Excerpts from the book Lucid Leadership

You’re familiar with the various periods or ages of technology that human history has experienced. They began with the Stone Age, progressed through the Bronze and Iron Ages, then entered the Classical and Middle Ages. Around the time America was first settled by Europeans, we were in the Renaissance, and then when the United States became an independent nation, we moved into the Industrial Age. This reached its height at the end of the 20th century, when digital technology ushered in the Information Age.

Since the Stone Age, we know the rate of technological change has been accelerating, and much more rapidly in the 21st century. If we put the specific technologies aside—stone tools, iron weapons, industrial machinery, computers, etc.—we can divide technological progress into three periods of varying rate and disruption.

1. Symmetrical Innovation

For the first few thousand years the rate of acceleration was slow and predictable, and disruption was minimal. We call this symmetrical innovation, whereby innovations emerged gradually and spread across the globe incrementally.

For example, take railroads. The development of railroads became feasible because of two innovations.

The first was the idea of using rails to reduce friction of heavy wheeled vehicles. Introduced in England in the 16th century, “wagonways” used wooden rails to guide cars laden with coal. The first North American “gravity road,” as it was called, was erected in 1764 for military purposes at the Niagara portage in Lewiston, New York. Gravity roads—built to haul coal and timber—used stationary steam engines to winch the cars up hill, and they coasted downhill to their destination, usually a canal.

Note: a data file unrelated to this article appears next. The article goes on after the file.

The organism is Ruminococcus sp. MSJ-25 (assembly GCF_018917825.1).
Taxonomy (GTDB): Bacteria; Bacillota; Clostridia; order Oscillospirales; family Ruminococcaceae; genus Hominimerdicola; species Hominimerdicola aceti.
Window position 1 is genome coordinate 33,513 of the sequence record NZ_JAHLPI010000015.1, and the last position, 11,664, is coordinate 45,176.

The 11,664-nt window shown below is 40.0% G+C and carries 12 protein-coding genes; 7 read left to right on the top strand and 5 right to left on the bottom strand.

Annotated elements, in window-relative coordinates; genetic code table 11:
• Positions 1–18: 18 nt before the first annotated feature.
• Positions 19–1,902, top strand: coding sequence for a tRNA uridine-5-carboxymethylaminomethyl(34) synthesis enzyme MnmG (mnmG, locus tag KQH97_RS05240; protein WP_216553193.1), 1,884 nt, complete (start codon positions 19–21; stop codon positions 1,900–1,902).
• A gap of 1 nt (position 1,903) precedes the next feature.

The second innovation was the steam locomotive. The first working locomotive was built by Richard Trevithick in Wales in 1804. Eight years later, John Blenkinsop and Matthew Murray built the twin cylinder “Salamanca,” the first commercially successful steam locomotive, which was used by the Middleton Railway.

The combination of iron rails with steam locomotives provided the genesis of a transportation revolution. By the standards of today’s chaotic innovation, the growth of the railroad industry was slow and methodical. In the United States, the American railroad industry began with the first passenger and freight line of the Baltimore and Ohio Railroad in 1827. The industry grew steadily, from 40 miles of track in the entire nation in 1830 to 8,571 in 1850, and then to 28,920 miles by 1860. By 1890, while the nation’s rail network had grown to 163,562 miles, the technology—steam-powered locomotives pulling rolling cars—was basically the same. By 1902, track mileage was over 200,000 miles. In 1929, the nation’s railroad system hit its all-time maximum of 429,054 miles. It has slowly declined ever since.

While the growth of the railroads was steady and massive, it was not disruptive. In other words, other industries did not suffer because of railroads. While the nation’s small canal system and some river transport were impacted, railroads were an added industry, not a replacement industry. People did not lose their jobs because of the railroads. No factory owner ever said, “Damn that railroad for putting me out of business!”

We can see this across many symmetrical innovations. The printing press didn’t make scribes disappear because there weren’t that many scribes to begin with. Bigger sailing ships didn’t put man-powered boats out of commission. The telegraph did not kill the U.S. Post Office. These innovations increased the market without replacing significant parts of it.

2. Disruptive Innovation

You might say that the era of disruptive innovation, in which one industry replaces another, began with Henry Ford and the Model T. The industry that he nearly single-handedly wiped out was the horse industry.